Col 3:16

Let the word of Christ dwell in you richly in all wisdom; teaching and admonishing one another in psalms and hymns and spiritual songs, singing with grace in your hearts to the Lord.

 This of course is not to say that sermons from men holding Theological qualifications isn’t relevant but it should not replace what Christ already laid down for the church in how it should operate. Attending seminary doesn’t automatically qualifies one to be a pastor as this is the gift of God although it could be beneficial in aiding one’s understanding of scriptures. The implication here however is that the ordinary Christian who has not attended seminary will not be able to understand the scriptures and this is clearly not true since wisdom and understanding comes from God alone. Another very important consideration here is that if an individual can attend seminary in order to be “qualified” as a pastor, based on Eph 4:11 above, what school does the apostle, prophet, evangelist, or teacher attend in order that they may be equipped to fulfill their roles? Evidently this lack of scholastic competence on their part increases the pastors’ profile as the only ones having the competence to officiate in spiritual matters.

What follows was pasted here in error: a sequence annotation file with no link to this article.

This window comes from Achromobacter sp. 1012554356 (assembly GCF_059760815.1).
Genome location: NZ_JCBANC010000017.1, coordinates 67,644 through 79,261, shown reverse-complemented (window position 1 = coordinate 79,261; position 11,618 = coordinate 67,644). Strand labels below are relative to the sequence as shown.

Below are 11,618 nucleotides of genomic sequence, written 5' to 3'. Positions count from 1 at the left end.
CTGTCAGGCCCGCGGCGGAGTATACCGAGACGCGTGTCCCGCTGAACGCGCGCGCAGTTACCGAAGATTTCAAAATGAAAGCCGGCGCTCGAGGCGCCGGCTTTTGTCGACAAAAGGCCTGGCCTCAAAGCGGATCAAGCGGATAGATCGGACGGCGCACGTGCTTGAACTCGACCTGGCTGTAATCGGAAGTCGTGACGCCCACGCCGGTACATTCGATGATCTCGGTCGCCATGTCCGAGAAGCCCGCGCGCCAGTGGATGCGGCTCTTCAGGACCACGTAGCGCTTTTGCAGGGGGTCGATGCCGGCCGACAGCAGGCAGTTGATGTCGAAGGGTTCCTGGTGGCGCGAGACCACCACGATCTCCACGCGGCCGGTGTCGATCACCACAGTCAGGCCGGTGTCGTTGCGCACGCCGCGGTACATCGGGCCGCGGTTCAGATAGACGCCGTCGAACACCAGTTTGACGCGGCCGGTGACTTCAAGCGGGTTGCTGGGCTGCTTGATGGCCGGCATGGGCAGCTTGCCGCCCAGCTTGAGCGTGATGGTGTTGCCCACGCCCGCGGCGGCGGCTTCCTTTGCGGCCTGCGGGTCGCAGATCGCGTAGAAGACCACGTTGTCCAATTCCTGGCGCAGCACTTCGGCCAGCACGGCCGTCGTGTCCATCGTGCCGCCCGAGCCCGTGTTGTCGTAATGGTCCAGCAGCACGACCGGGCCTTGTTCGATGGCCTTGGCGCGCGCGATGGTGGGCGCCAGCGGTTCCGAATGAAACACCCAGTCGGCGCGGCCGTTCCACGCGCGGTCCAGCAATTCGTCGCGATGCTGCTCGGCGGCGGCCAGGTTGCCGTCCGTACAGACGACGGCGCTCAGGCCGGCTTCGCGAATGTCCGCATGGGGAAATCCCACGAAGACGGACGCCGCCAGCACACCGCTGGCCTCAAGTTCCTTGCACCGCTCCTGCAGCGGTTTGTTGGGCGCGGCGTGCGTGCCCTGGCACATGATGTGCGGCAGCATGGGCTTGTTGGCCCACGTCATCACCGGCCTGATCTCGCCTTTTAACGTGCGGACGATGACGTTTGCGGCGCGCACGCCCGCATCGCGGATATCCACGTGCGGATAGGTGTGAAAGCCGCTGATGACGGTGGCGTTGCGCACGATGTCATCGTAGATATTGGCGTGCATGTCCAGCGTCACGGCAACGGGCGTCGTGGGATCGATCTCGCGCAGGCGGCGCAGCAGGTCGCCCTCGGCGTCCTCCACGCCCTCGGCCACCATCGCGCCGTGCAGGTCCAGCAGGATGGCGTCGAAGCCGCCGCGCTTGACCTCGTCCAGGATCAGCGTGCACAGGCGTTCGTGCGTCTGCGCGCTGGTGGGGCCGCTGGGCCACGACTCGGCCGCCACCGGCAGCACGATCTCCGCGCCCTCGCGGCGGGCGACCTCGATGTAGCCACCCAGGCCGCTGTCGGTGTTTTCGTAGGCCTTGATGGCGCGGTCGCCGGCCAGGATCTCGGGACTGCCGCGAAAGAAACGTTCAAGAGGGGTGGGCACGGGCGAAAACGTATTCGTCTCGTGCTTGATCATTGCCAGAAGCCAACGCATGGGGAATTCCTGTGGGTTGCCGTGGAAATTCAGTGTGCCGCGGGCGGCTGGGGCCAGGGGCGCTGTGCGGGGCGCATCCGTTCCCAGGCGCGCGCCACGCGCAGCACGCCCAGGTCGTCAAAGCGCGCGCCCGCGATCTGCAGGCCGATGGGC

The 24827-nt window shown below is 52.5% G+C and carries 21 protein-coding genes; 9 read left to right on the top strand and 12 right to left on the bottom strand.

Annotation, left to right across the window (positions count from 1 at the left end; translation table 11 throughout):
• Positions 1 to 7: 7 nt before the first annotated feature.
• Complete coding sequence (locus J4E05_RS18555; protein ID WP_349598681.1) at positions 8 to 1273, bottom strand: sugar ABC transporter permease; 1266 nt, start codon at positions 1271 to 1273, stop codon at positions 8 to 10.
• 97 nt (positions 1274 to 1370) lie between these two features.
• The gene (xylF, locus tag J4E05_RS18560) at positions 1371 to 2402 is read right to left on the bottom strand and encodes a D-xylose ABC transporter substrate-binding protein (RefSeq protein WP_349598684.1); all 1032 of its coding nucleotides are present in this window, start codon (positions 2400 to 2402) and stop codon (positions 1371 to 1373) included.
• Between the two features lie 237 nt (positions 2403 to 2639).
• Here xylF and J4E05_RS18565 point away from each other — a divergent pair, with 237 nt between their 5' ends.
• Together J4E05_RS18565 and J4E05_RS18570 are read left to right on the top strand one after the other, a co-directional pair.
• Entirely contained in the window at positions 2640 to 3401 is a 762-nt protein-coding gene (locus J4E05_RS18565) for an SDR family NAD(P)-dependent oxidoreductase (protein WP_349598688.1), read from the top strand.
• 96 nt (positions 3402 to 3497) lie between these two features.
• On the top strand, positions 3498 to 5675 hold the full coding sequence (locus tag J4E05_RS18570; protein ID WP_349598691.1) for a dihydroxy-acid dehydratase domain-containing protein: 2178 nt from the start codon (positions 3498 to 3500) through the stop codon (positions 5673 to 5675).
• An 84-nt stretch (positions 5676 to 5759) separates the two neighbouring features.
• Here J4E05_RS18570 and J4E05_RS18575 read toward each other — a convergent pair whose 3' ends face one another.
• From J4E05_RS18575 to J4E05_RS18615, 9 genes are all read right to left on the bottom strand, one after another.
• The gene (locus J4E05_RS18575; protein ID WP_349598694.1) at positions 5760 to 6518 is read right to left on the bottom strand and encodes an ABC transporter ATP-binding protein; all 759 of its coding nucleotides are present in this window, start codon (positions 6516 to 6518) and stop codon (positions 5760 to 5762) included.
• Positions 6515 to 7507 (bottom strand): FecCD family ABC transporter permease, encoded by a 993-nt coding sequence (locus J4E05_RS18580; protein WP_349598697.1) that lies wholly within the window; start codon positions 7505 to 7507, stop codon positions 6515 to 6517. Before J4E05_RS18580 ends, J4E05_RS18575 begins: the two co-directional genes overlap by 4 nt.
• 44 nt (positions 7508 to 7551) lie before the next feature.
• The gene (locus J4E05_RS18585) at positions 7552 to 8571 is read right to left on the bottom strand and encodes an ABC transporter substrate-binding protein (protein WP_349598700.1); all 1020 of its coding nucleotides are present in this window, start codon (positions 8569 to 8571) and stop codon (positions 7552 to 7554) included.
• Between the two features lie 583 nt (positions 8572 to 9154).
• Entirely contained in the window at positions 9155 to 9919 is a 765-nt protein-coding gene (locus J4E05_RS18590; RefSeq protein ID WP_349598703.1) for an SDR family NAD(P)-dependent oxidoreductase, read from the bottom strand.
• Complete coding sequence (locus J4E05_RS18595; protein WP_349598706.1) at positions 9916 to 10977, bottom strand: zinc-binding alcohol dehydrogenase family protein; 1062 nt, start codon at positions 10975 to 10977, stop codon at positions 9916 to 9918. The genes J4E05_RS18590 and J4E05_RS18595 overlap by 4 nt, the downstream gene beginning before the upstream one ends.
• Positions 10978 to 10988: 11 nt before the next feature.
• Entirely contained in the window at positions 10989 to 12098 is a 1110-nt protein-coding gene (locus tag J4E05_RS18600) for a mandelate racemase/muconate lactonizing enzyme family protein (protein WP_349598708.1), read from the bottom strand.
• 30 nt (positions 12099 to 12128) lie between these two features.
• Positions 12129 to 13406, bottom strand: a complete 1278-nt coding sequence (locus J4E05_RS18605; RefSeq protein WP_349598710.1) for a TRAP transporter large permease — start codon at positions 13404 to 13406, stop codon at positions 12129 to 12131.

If we should however look at the original disciples/apostles we note from scripture that they were not learned yet the Lord chose them as the first apostles. We note that the Holy Spirit worked mightily through them to establish the gospel throughout the world as this was the commission given to them. The Holy Spirit is therefore more than capable of working through an individual without the need for formally attending a seminary and this should never be overlooked. The scripture says we should not quench the Spirit but this is exactly what the church has done by a displaced confidence in those who attended seminary vs those who have not. The only qualification that one needs therefore in order to operate in his/her gift is the qualification by the Holy Spirit. May the church return to this essential truth.

By what title do you address your pastor? June 25, 2010

Posted by Henry in Matters of the Faith.